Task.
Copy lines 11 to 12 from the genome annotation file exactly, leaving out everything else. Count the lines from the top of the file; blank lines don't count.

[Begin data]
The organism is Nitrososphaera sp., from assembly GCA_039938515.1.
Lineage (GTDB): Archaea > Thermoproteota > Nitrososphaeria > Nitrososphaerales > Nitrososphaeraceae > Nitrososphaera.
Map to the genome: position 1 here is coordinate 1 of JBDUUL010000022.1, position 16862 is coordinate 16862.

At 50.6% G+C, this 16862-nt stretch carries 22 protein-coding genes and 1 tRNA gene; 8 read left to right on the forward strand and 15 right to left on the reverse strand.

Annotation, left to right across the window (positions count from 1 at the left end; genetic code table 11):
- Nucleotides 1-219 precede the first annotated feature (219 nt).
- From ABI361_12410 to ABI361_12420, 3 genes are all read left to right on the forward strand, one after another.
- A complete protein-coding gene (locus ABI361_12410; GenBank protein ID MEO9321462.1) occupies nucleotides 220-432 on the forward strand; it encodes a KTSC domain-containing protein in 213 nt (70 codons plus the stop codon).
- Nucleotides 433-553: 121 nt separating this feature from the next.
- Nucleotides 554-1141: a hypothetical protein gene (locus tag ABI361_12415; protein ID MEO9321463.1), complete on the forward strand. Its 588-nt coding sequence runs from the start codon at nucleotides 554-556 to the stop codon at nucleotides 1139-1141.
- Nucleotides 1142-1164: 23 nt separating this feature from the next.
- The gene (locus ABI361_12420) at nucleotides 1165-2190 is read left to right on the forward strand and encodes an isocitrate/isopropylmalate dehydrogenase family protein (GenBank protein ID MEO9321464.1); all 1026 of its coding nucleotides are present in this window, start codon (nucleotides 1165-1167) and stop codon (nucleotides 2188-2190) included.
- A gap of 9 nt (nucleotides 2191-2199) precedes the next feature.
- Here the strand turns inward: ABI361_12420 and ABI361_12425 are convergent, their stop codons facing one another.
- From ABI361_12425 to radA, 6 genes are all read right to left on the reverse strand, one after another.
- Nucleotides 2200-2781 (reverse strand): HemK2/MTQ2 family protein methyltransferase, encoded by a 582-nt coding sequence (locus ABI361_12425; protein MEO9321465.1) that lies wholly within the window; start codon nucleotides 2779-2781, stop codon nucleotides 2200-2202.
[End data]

- Nucleotides 1142-1164: 23 nt separating this feature from the next.
- The gene (locus ABI361_12420) at nucleotides 1165-2190 is read left to right on the forward strand and encodes an isocitrate/isopropylmalate dehydrogenase family protein (GenBank protein ID MEO9321464.1); all 1026 of its coding nucleotides are present in this window, start codon (nucleotides 1165-1167) and stop codon (nucleotides 2188-2190) included.